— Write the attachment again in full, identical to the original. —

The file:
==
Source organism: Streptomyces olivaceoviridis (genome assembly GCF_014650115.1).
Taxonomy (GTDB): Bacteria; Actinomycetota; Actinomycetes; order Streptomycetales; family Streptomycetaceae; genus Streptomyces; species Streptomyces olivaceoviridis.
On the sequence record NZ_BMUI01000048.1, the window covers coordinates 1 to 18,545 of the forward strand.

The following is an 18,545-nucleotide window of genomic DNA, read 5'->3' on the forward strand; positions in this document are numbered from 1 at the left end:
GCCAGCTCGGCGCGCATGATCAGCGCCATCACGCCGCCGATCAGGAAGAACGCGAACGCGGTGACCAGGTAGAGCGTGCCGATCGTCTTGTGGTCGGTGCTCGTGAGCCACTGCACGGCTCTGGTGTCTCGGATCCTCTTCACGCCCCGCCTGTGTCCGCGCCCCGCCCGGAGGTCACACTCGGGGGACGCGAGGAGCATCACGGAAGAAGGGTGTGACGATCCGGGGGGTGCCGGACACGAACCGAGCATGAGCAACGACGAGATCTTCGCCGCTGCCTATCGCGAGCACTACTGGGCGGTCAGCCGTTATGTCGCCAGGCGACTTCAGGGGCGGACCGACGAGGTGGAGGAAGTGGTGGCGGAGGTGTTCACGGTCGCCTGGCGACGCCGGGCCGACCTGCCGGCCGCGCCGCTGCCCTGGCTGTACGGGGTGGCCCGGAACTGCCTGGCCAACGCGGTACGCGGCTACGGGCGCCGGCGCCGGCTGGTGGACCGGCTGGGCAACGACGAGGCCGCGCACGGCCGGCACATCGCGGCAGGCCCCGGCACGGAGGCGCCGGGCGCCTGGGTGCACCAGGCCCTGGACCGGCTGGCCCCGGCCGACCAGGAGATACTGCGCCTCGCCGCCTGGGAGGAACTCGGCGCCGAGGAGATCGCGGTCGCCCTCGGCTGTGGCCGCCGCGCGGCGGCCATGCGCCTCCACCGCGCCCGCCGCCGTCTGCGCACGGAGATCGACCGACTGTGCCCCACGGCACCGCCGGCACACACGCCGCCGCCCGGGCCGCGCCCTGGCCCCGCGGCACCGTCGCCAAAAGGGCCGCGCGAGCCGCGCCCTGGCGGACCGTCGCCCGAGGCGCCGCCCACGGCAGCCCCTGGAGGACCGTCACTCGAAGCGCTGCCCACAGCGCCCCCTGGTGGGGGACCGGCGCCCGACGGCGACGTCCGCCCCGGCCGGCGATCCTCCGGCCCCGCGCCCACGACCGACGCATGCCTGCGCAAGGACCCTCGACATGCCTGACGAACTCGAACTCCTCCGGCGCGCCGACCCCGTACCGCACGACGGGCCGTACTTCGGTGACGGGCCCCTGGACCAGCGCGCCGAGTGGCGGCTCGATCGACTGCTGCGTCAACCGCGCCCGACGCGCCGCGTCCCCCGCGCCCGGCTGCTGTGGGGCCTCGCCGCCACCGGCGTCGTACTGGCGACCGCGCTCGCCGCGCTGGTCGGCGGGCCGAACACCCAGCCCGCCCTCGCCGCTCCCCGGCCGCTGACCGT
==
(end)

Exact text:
Source organism: Streptomyces olivaceoviridis (genome assembly GCF_014650115.1).
Taxonomy (GTDB): Bacteria; Actinomycetota; Actinomycetes; order Streptomycetales; family Streptomycetaceae; genus Streptomyces; species Streptomyces olivaceoviridis.
On the sequence record NZ_BMUI01000048.1, the window covers coordinates 1 to 18,545 of the forward strand.

The following is an 18,545-nucleotide window of genomic DNA, read 5'->3' on the forward strand; positions in this document are numbered from 1 at the left end:
GCCAGCTCGGCGCGCATGATCAGCGCCATCACGCCGCCGATCAGGAAGAACGCGAACGCGGTGACCAGGTAGAGCGTGCCGATCGTCTTGTGGTCGGTGCTCGTGAGCCACTGCACGGCTCTGGTGTCTCGGATCCTCTTCACGCCCCGCCTGTGTCCGCGCCCCGCCCGGAGGTCACACTCGGGGGACGCGAGGAGCATCACGGAAGAAGGGTGTGACGATCCGGGGGGTGCCGGACACGAACCGAGCATGAGCAACGACGAGATCTTCGCCGCTGCCTATCGCGAGCACTACTGGGCGGTCAGCCGTTATGTCGCCAGGCGACTTCAGGGGCGGACCGACGAGGTGGAGGAAGTGGTGGCGGAGGTGTTCACGGTCGCCTGGCGACGCCGGGCCGACCTGCCGGCCGCGCCGCTGCCCTGGCTGTACGGGGTGGCCCGGAACTGCCTGGCCAACGCGGTACGCGGCTACGGGCGCCGGCGCCGGCTGGTGGACCGGCTGGGCAACGACGAGGCCGCGCACGGCCGGCACATCGCGGCAGGCCCCGGCACGGAGGCGCCGGGCGCCTGGGTGCACCAGGCCCTGGACCGGCTGGCCCCGGCCGACCAGGAGATACTGCGCCTCGCCGCCTGGGAGGAACTCGGCGCCGAGGAGATCGCGGTCGCCCTCGGCTGTGGCCGCCGCGCGGCGGCCATGCGCCTCCACCGCGCCCGCCGCCGTCTGCGCACGGAGATCGACCGACTGTGCCCCACGGCACCGCCGGCACACACGCCGCCGCCCGGGCCGCGCCCTGGCCCCGCGGCACCGTCGCCAAAAGGGCCGCGCGAGCCGCGCCCTGGCGGACCGTCGCCCGAGGCGCCGCCCACGGCAGCCCCTGGAGGACCGTCACTCGAAGCGCTGCCCACAGCGCCCCCTGGTGGGGGACCGGCGCCCGACGGCGACGTCCGCCCCGGCCGGCGATCCTCCGGCCCCGCGCCCACGACCGACGCATGCCTGCGCAAGGACCCTCGACATGCCTGACGAACTCGAACTCCTCCGGCGCGCCGACCCCGTACCGCACGACGGGCCGTACTTCGGTGACGGGCCCCTGGACCAGCGCGCCGAGTGGCGGCTCGATCGACTGCTGCGTCAACCGCGCCCGACGCGCCGCGTCCCCCGCGCCCGGCTGCTGTGGGGCCTCGCCGCCACCGGCGTCGTACTGGCGACCGCGCTCGCCGCGCTGGTCGGCGGGCCGAACACCCAGCCCGCCCTCGCCGCTCCCCGGCCGCTGACCGT